Handel's likable organ concertos were written to be played between sections of his oratorios. As such, they probably functioned as classy background music for most of the attendees. The idea of listening to these concertos in attentive silence, either at home or in public, would be a strange one indeed to the audiences of Georgian England. Fortunately, we can choose exactly how we wish to interact with this music. Because, taken together, they are like a varied and exciting party, they work well as an invigorating complement to life's more mundane activities. However, like the people at a party, no two are alike. Furthermore – and here the analogy breaks down – not one of them is boring or pompous, so spending a little one-on-one time with each is well worth the effort too.
As I listen to this music, words such as "festive," "suave," and "imposing" all come to mind at different times. Perhaps the best place to start is with the lucky Concerto #13, also known as "The Cuckoo and the Nightingale." Its second movement contains the soloist's extended imitations of those two birds, solo and in duet. Handel's musical ornithology has made this euphoric concerto the most famous of the fifteen. The very first concerto, however, contains similar effects, and could have just as easily gone by the same name. Concerto #6 is familiar from its use in Alexander's Feast, and also in its version for harp, so it too could be the place to begin exploring. But wherever you start, don't postpone the pleasure of becoming acquainted with these full-bodied, happy works. They're surely among Handel's most attractive.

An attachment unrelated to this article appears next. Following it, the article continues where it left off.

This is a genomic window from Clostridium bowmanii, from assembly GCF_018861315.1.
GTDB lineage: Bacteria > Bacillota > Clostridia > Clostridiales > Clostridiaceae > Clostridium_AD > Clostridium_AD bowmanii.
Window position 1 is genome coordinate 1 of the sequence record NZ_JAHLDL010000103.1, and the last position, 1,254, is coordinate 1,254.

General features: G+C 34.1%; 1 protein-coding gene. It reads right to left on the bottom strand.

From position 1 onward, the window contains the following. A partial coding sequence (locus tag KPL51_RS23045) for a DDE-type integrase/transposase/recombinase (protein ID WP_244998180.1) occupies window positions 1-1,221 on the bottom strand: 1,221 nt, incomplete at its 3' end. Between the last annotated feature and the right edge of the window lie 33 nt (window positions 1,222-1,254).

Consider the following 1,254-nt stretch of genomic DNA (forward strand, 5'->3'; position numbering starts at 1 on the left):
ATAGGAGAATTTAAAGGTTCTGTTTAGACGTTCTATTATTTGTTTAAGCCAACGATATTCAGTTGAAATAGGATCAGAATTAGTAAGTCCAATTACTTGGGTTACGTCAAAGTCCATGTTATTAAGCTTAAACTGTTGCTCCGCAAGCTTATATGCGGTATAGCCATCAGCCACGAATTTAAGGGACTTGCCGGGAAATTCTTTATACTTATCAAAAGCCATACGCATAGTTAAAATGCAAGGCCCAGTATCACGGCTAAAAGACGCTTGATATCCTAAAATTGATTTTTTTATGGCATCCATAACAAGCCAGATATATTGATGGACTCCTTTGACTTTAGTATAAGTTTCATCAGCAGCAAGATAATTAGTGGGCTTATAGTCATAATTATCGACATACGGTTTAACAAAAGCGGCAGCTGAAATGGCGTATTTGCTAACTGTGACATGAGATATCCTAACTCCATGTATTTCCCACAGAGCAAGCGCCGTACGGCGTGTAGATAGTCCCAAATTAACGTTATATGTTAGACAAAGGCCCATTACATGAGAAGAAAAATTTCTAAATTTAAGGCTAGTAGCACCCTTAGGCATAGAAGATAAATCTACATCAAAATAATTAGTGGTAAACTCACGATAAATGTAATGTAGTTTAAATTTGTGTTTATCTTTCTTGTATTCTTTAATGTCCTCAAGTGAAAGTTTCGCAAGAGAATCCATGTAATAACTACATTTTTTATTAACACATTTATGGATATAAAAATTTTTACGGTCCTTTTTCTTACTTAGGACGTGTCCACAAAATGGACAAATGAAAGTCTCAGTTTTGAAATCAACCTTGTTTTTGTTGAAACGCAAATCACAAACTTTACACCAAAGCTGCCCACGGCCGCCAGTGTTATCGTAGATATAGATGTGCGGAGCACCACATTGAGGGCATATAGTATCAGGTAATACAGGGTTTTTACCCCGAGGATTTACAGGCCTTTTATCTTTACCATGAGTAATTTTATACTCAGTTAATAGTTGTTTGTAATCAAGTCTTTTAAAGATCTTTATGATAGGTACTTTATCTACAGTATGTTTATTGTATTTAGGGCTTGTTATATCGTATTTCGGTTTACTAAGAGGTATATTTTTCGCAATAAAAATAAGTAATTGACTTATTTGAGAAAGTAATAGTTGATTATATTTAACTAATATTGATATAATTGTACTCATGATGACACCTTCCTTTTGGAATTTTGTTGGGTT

Menuhin and Preston recorded these concertos between 1967 and 1970. Four different venues were used: Merchant Taylors's Hall, Queen Elizabeth Hall, and St. Paul's Girls's School, all in London, and the Great Packington Church in Warwickshire. The latter location gives a notably bigger, more resonant sound that is appropriate for the more festive concertos. The recordings use modern instruments (except, perhaps, for the organs themselves), and there is little evidence of period performance practice. That's fine by me, and I think Handel would have appreciated the sound's richness, too. In other words, don't cheat yourself with an original instruments version: Menuhin and Preston give this music the royal treatment. These tuneful, rhythmically alert performances are difficult to better.
The second disc of the second set is comprised entirely of delightful bonuses; referring to it as "filler" would be too demeaning. The so-called "Double Concerto" contains material more familiar in Messiah as the chorus "For the glory of the Lord." Here, the organist is Leslie Pearson. (Self-borrowing was not unusual in Handel's time; for example the ad libitum movement of Organ Concerto #12 is based on a stately sarabande that Handel had used in his solo keyboard music.) The Violin Concerto, originally written for oboe, is a work of exalted serenity, and doing double duty as conductor and soloist, Menuhin makes it soar and sing. The Royal Fireworks Music is done with panache and a feeling for occasion.
These two sets are part of EMI's "Double FForte" series, which means you can get these four discs for the price of two. These would be my preferred versions at almost any price, however.
Copyright © 1999, Raymond Tuttle